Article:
He noted how a Baylor study found that in a congregation of 400 people, 32 persons will have experienced clergy sexual misconduct. He quoted James 3:1 to show that ministers must be held to a higher standard and held accountable.
Samantha addressed the frequently expressed question, “Why didn’t she just say no?” She explained, “It’s not that simple.” The woman believes her minister is a kind and godly man. She respects him and believes he can help her, so she opens up to him and shares her vulnerabilities. A woman may lack coping skills to defend herself. She is likely to protest, but gives in under repeated pressure as he shares his feelings and tries to convince her that this is God’s will. Even though the woman does not seek the relationship out of lust or a desire to bring down the pastor, many women initially feel responsible.
Things that make a woman at risk include prior abuse, marital problems, trauma, illness, low self-esteem, longing for a relationship, searching for healing, depression, or seeking a spiritual mentor or father figure.
Speaking about how the church should react, Steve said, “God wants us to deal with it in a public and direct way.” He encouraged churches to acknowledge the pastor’s violation of his sacred authority and trust, take responsibility for the situation, talk to and listen to the victims, and refrain from going into denial about the crisis.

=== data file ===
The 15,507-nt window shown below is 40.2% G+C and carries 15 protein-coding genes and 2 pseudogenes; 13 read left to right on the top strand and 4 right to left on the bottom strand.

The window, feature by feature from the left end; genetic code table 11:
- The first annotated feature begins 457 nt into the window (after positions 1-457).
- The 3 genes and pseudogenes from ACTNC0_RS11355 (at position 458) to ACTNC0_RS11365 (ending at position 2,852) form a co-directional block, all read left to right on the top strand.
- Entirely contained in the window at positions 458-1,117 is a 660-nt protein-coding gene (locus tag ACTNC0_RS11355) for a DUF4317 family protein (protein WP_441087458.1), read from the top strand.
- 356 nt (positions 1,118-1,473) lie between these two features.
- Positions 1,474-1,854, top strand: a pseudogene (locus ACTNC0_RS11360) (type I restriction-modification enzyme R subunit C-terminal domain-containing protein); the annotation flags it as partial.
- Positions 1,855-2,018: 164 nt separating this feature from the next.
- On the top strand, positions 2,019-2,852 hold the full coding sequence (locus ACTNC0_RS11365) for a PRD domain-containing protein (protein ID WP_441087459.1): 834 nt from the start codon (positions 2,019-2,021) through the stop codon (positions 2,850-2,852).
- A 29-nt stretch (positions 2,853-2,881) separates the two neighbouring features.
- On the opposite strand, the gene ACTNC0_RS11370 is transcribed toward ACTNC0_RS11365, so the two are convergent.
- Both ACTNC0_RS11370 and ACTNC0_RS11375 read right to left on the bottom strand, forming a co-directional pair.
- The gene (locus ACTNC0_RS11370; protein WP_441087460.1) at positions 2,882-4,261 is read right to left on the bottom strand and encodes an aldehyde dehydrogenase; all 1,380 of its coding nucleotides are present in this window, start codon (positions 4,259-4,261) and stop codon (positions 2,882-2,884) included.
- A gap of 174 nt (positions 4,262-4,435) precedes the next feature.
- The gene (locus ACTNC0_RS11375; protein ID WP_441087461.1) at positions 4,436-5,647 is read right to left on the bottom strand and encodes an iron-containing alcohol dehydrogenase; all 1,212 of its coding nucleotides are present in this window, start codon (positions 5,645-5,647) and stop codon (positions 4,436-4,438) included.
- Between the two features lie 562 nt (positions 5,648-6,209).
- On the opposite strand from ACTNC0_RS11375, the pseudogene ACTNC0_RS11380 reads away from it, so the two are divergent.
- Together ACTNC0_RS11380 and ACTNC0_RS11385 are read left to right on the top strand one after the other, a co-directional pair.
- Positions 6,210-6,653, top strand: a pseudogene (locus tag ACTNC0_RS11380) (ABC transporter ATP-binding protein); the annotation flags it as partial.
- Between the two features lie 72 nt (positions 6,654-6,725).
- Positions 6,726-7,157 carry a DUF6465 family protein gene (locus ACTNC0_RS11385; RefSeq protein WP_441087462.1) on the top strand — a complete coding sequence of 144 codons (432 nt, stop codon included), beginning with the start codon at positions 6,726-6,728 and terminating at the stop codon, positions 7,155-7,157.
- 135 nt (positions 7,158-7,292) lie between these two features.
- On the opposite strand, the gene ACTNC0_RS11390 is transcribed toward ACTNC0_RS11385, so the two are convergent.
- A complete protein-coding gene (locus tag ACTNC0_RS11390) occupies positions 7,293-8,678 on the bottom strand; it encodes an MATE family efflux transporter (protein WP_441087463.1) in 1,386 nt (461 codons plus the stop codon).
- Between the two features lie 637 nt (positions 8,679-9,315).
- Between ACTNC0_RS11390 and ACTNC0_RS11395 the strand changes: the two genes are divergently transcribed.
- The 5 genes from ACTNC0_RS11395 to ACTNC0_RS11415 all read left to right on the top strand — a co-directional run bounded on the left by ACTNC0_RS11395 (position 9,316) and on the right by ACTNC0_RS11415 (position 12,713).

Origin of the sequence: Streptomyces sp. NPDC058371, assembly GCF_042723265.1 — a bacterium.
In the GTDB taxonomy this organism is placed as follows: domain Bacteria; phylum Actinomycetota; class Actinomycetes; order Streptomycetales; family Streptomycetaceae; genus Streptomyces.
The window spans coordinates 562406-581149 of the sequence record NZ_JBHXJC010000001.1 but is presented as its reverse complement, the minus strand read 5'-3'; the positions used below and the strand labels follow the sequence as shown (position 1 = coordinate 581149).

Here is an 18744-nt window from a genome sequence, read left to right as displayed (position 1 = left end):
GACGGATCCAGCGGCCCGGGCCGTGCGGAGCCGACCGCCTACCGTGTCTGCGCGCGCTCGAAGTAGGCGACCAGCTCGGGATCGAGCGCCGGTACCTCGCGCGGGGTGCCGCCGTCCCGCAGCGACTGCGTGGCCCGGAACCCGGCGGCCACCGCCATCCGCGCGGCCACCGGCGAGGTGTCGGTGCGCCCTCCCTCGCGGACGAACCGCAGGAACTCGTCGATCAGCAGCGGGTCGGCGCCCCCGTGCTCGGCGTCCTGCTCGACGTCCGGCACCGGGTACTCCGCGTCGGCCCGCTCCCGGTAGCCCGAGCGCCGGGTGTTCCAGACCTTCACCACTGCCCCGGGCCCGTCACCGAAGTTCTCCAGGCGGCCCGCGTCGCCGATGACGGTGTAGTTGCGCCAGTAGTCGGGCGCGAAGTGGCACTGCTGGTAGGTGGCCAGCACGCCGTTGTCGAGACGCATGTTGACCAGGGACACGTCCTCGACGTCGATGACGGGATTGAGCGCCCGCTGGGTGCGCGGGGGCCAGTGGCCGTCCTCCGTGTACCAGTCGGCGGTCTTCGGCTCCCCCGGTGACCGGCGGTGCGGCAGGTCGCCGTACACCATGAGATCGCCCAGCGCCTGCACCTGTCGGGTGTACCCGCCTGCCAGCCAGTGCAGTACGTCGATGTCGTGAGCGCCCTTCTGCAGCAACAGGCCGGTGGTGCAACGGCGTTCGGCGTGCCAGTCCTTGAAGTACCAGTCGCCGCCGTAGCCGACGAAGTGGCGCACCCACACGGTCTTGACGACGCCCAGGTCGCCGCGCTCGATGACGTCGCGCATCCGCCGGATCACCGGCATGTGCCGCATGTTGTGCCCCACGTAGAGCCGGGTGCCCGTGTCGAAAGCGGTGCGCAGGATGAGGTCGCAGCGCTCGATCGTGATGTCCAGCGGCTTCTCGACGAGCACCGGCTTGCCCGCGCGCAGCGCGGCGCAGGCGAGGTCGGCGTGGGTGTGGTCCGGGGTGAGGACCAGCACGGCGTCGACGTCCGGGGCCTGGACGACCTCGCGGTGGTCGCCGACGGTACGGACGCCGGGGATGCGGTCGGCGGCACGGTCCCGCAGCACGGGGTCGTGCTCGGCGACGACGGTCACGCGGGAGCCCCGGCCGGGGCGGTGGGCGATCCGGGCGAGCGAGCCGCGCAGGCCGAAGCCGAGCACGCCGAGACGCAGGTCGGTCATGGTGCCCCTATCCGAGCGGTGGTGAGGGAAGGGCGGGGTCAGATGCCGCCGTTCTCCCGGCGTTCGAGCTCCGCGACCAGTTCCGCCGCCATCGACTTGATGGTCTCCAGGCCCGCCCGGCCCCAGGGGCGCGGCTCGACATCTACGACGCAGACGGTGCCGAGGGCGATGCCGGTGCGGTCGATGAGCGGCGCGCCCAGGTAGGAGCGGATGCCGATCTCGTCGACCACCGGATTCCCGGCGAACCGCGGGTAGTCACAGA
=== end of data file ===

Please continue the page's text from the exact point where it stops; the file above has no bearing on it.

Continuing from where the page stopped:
He also encouraged churches to recognize how this has hurt the victim and her family, the pastor and his family, the church members, the community, and the cause of Christ. Most important, it betrays God.
Churches often respond by blaming and shunning the abused, sympathizing with the pastor (“She dressed seductively”), failing to understand the real issues, and refusing to take appropriate disciplinary actions toward the pastor.
The church’s responsibilities include breaking the silence by telling the truth, acknowledging the violation, expressing compassion to the suffering, implementing accountability (which begins with confrontation and repentance), restitution and vindication (which most often means exoneration and justification for the victim). Steve cited the example of the church paying for their counseling as a good way to express vindication. He suggested church leaders and members go to the victim and say, “We’re sorry. We want to help you.”
“Healing will not happen instantly,” he said, “It takes time to heal from this devastating event.”
But there is hope for healing when those involved pray for each other, openly discuss their feelings, reach out to those who are hurting, offer forgiveness and support, and allow time for healing. Above all, those hurt by pastoral sexual misconduct must look to God, not man, for restoration and renewal.
While Steve and Samantha Nelson are members of a church that is not part of a Reformed federation, they presented truth from God’s word that transcends denominational distinctives.
More information is available at http://www.thehopeofsurvivors.com.
The above article by Glenda Mathes appeared on pages 10-11 of the May 22, 2013, issue of Christian Renewal.